27 October 2016
Tsai Ing-wen (left) is well poised to be Taiwan's next president, and KMT chairman Eric Chu may turn out to be another also-ran. Photos: Time, KMT
Tsai Ing-wen (left) is well poised to be Taiwan's next president, and KMT chairman Eric Chu may turn out to be another also-ran. Photos: Time, KMT

Student rallies will ultimately bring change, Taiwan shows

The Kuomintang’s bigwigs had a change of heart last Saturday.

Hung Hsiu-chu (洪秀柱), who had secured the KMT’s unanimous nomination for the 2016 Taiwan presidential election, was abruptly replaced by Eric Chu Li-luan (朱立倫), the KMT’s chairman and mayor of New Taipei City.

The change, which surely will incite a further kerfuffle within the party, was made in the face of a bleak outlook.

Not only is Tsai Ing-wen (蔡英文) from the opposition Democratic Progressive Party (DPP) well poised to become the island’s next president, the KMT also fears losing its majority of the seats in the parliament.

Even Beijing is very much concerned.

Through pro-reunification media outlets, Beijing called for unity after some of Hung’s supporters threatened to quit the KMT.

What underlies all this, apparently, is last year’s student protests during the Sunflower movement, which on the surface seemed to have brought no real change.

The KMT was crushed in Taiwan’s local elections — held right after the movement ended.

The party’s mayoral candidate in Taipei, Sean Lien Sheng-wen (連勝文), was trounced by the little-known independent contender Ko Wen-je (柯文哲).

Surely many KMT members have become frustrated since then.

One piece of evidence is that all the factions chose to remain on the sidelines when the party’s early primary and caucuses started, making Hung, deputy speaker of the Legislative Yuan, the KMT’s only candidate.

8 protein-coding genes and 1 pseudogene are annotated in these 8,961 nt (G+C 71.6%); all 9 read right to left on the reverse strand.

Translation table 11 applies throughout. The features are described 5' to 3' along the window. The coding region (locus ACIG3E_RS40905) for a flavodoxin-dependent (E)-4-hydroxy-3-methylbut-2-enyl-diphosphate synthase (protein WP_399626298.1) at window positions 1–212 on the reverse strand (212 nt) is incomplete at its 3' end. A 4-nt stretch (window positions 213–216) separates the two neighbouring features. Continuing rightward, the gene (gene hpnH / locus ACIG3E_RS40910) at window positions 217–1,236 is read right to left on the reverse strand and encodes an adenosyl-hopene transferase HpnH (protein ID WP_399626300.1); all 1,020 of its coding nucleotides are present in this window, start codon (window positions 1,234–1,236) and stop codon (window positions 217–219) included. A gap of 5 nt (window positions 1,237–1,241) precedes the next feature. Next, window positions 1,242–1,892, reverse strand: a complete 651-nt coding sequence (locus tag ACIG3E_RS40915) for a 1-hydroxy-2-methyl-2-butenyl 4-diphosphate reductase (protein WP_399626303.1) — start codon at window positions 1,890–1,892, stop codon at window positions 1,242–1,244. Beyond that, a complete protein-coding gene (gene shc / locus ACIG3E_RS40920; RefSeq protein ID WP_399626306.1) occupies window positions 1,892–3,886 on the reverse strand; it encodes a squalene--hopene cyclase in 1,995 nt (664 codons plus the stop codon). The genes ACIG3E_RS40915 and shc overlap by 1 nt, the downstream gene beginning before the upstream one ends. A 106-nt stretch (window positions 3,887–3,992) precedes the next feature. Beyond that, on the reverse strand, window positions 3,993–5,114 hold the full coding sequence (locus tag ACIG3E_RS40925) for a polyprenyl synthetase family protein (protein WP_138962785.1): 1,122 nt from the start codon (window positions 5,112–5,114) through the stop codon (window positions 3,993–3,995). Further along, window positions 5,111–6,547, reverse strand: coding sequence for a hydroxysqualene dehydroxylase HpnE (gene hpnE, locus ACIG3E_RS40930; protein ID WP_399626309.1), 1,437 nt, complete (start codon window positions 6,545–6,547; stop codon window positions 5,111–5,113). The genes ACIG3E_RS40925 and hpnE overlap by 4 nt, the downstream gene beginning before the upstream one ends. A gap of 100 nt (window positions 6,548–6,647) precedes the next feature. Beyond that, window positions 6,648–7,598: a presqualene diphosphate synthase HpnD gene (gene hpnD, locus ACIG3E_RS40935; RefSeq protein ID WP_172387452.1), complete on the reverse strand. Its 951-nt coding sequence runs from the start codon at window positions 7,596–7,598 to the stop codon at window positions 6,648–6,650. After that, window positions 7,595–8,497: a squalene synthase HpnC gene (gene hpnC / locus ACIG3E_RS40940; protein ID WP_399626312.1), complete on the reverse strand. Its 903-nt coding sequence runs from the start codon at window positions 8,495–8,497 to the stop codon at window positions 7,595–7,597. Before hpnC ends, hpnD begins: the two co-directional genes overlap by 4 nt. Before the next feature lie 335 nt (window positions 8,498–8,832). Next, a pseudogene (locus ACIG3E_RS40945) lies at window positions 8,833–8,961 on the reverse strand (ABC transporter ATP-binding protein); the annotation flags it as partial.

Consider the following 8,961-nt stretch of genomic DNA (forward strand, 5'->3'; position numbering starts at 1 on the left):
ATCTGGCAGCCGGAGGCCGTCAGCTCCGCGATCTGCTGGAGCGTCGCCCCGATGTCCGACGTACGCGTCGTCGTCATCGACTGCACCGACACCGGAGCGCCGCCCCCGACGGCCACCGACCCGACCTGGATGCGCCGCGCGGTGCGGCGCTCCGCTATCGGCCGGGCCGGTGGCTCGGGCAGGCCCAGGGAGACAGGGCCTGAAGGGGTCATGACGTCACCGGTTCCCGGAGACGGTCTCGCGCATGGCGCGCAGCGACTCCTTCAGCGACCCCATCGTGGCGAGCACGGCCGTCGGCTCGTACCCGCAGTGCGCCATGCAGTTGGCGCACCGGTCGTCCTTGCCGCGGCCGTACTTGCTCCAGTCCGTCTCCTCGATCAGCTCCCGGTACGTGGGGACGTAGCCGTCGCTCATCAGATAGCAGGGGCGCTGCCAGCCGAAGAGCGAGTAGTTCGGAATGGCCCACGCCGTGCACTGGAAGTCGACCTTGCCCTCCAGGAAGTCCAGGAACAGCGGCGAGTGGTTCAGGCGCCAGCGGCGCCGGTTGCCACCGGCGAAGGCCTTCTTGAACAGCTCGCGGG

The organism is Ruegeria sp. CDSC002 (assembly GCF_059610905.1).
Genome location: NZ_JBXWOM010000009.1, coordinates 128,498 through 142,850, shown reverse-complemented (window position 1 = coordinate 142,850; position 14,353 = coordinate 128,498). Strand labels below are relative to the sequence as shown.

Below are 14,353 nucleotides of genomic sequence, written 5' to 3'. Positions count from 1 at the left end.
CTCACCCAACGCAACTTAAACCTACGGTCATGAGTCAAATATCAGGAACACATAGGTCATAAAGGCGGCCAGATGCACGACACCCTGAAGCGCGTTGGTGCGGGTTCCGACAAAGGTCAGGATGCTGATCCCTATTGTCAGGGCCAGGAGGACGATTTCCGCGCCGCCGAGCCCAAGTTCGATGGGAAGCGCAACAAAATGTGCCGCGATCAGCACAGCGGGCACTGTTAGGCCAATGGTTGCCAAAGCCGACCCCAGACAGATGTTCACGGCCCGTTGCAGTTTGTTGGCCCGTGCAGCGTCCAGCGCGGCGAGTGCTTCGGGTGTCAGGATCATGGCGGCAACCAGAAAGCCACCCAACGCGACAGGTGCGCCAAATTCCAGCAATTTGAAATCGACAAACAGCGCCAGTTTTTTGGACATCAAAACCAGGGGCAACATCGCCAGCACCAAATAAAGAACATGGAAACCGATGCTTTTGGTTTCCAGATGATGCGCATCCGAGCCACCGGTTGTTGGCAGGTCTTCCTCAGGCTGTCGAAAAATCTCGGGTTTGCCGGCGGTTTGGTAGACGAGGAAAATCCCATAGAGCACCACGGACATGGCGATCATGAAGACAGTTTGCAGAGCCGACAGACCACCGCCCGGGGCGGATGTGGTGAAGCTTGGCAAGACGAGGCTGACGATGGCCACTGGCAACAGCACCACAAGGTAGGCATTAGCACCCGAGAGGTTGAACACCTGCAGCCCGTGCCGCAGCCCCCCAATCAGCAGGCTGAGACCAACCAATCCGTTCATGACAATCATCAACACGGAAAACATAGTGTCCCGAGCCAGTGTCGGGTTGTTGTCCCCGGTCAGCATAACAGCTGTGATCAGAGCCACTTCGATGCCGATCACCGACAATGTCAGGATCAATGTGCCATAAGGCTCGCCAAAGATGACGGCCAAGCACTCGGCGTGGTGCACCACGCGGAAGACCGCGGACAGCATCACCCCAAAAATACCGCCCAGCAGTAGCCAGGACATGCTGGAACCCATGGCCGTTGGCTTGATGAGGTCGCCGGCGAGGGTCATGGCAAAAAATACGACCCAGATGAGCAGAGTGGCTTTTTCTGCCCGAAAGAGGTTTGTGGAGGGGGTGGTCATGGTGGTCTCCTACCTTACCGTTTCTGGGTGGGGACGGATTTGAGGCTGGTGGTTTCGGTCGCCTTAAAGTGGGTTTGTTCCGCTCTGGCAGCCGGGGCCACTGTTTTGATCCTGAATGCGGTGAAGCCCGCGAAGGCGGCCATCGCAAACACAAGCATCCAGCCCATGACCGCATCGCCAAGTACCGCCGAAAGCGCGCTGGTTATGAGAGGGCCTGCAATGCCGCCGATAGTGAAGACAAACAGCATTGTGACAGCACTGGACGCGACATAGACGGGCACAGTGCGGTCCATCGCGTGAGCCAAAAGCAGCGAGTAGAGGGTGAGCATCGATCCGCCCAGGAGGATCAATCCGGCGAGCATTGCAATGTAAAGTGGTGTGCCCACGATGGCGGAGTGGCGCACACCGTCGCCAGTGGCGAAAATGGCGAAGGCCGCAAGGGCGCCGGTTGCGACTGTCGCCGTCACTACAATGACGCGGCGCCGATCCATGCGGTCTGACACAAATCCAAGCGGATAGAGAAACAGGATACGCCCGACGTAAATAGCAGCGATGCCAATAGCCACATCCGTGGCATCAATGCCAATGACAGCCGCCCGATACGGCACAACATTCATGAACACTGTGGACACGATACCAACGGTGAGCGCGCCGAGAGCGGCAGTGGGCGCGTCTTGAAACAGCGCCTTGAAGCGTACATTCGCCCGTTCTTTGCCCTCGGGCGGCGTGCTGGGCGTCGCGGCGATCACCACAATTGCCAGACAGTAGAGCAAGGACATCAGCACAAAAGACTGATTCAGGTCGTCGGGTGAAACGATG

Hung is a “dark blue”, a member of a minority wing of the KMT that advocates early reunification with the mainland.

Taiwanese President Ma Ying-jeou (馬英九) represents the majority of KMT members, who prefer to maintain the political status quo with the mainland.

Other heavyweights within the party, like Wang Jin-pyng (王金平), president of the Legislative Yuan, favor nativism and a more localized approach.

Hung was already an underdog before the race officially started: a public opinion poll in August showed that her approval rating trailed Tsai’s by 30 percentage points.

Most KMT members have given up on the presidency, but it was not until recently that they realized Hung’s extremely poor ratings might deal a crippling blow to the party’s odds of success in the parliamentary election to be held alongside the presidential race.

The most pessimistic prediction is that the KMT’s share of the legislature’s 113 seats will be reduced to just 28 from 65.

That was what behind the KMT’s hurry-scurry rush to strip Hung of her candidacy, an unprecedented move. 

Only 1,000 of the members of the KMT’s 1,600 standing committee showed up at the party’s extraordinary plenary meeting last Saturday, and only 800 of them voted for Chu as Hung’s replacement.